doi:10.1016/j.jpainsymman.2007.08.015
PMCID: PMC2525808  PMID: 18358682
Pain behavior subgroups; observable pain behaviors; self-report pain levels; psychological distress; rheumatoid arthritis
17.  A Randomized, Controlled Trial of Emotional Disclosure in Rheumatoid Arthritis: Can Clinician Assistance Enhance the Effects? 
Pain  2007;137(1):164-172.
Emotional disclosure by writing or talking about stressful life experiences improves health status in non-clinical populations, but its success in clinical populations, particularly rheumatoid arthritis (RA), has been mixed. In this randomized, controlled trial, we attempted to increase the efficacy of emotional disclosure by having a trained clinician help patients emotionally disclose and process stressful experiences. We randomized 98 adults with RA to one of four conditions: a) private verbal emotional disclosure; b) clinician-assisted verbal emotional disclosure; c) arthritis information control (all of which engaged in four, 30-minute laboratory sessions); or d) no-treatment, standard care only control group. Outcome measures (pain, disability, affect, stress) were assessed at baseline, 2 months following treatment (2-month follow-up), and at 5-month, and 15-month follow-ups. A manipulation check demonstrated that, as expected, both types of emotional disclosure led to immediate (post-session) increases in negative affect compared with arthritis information. Outcome analyses at all three follow-ups revealed no clear pattern of effects for either clinician-assisted or private emotional disclosure compared with the two control groups. There were some benefits in terms of a reduction in pain behavior with private disclosure versus clinician-assisted disclosure at the 2 month follow-up, but no other significant between group differences. We conclude that verbal emotional disclosure about stressful experiences, whether conducted privately or assisted by a clinician, has little or no benefit for people with RA.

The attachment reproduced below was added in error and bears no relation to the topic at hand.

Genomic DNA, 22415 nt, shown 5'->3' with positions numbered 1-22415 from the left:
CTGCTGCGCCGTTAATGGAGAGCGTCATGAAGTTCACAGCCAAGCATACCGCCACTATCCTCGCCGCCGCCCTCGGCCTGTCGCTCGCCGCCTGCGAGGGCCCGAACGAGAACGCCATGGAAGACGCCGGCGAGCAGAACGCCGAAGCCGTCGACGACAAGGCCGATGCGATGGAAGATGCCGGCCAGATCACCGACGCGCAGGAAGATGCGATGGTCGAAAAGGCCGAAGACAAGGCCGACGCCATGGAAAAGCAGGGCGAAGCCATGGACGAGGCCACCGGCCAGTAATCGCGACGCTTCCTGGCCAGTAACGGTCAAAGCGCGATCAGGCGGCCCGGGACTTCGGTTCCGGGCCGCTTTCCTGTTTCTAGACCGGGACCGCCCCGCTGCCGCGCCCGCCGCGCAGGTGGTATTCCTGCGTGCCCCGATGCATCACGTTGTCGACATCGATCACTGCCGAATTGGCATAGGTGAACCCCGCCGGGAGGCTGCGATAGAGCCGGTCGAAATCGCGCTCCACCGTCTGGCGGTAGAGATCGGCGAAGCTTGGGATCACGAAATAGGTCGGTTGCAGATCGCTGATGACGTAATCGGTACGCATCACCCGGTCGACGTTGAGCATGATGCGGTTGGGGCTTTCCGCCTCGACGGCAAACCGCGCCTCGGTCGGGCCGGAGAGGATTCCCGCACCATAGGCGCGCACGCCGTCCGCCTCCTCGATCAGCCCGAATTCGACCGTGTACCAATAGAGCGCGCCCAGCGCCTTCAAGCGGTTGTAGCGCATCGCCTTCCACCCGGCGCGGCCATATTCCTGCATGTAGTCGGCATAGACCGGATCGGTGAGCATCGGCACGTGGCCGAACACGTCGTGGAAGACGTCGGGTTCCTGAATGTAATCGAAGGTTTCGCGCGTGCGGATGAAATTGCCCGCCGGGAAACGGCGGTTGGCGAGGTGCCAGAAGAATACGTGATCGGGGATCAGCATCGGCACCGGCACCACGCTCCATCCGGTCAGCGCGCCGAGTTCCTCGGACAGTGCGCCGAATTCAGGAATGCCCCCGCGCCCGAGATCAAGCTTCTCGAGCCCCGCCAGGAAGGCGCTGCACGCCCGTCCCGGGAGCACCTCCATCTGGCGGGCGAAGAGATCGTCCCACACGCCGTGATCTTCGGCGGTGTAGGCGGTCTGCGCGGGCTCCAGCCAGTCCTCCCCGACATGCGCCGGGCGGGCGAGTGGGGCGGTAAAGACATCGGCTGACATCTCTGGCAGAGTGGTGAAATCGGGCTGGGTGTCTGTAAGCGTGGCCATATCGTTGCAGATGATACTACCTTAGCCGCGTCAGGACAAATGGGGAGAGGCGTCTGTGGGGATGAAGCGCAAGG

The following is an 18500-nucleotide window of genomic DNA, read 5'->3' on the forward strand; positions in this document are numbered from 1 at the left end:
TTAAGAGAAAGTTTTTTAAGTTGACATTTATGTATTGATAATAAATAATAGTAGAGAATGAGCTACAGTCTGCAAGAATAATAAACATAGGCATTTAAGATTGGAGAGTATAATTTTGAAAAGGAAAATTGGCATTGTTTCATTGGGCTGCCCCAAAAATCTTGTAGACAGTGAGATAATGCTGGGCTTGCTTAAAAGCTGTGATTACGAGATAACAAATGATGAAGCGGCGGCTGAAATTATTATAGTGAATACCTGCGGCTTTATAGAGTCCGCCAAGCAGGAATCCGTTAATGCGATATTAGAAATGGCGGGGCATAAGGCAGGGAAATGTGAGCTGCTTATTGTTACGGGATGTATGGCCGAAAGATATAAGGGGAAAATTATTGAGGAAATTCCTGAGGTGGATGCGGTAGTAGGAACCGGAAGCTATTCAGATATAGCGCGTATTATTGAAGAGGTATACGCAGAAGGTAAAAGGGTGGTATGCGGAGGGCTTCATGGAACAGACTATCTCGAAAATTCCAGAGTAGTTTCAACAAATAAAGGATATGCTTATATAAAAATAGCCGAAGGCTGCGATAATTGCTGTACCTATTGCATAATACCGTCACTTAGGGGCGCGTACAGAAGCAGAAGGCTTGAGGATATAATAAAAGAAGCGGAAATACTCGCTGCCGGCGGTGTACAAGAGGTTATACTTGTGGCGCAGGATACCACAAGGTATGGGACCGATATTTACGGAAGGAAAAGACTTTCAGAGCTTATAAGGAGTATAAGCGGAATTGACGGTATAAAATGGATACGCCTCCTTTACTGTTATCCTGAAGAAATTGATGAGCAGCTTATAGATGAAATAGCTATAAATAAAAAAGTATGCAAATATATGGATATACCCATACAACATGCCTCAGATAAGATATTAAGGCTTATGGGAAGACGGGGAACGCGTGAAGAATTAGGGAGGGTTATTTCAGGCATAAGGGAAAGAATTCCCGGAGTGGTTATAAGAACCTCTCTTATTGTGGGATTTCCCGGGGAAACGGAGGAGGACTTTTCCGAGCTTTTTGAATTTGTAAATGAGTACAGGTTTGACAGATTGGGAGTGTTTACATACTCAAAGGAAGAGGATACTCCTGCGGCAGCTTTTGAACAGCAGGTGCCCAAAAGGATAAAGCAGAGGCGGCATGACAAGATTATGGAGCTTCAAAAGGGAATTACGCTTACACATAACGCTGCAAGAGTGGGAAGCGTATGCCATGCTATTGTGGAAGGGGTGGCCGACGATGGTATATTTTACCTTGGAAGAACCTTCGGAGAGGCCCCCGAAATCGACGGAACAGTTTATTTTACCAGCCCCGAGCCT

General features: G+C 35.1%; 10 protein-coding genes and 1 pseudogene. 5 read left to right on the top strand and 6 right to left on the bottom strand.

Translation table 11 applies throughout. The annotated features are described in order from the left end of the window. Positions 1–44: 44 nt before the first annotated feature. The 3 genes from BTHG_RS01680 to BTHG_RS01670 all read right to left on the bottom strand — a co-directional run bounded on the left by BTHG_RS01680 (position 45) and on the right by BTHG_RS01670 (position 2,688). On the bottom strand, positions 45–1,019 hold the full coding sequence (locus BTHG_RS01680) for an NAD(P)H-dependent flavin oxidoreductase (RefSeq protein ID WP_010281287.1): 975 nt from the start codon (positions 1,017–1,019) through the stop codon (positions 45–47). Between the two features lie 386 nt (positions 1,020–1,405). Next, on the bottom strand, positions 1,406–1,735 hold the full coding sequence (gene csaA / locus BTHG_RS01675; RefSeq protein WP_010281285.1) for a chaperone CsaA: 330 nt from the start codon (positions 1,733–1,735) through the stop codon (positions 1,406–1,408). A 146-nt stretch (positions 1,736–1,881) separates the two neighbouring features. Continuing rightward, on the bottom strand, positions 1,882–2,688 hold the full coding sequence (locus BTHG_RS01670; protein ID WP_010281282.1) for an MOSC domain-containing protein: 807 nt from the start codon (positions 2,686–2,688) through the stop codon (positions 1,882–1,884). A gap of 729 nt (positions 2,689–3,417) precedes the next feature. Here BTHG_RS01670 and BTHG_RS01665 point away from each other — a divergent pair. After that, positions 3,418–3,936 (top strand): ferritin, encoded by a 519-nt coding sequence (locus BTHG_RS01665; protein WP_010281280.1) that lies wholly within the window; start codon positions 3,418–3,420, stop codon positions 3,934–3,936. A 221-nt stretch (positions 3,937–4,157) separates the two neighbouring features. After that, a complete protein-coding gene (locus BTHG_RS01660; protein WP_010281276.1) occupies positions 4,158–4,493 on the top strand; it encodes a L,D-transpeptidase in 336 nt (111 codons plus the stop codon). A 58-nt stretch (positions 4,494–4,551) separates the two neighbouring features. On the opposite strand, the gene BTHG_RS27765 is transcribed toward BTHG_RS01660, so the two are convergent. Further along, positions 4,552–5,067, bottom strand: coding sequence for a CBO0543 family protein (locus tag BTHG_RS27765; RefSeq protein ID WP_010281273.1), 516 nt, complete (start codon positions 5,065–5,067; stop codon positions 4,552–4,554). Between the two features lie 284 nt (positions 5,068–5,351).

doi:10.1016/j.pain.2007.08.031
PMCID: PMC2516446  PMID: 17923329
18.  Arthritis Self-Efficacy and Self-Efficacy for Resisting Eating: Relationships to Pain, Disability, and Eating Behavior in Overweight and Obese Individuals with Osteoarthritic Knee Pain 
Pain  2007;136(3):340-347.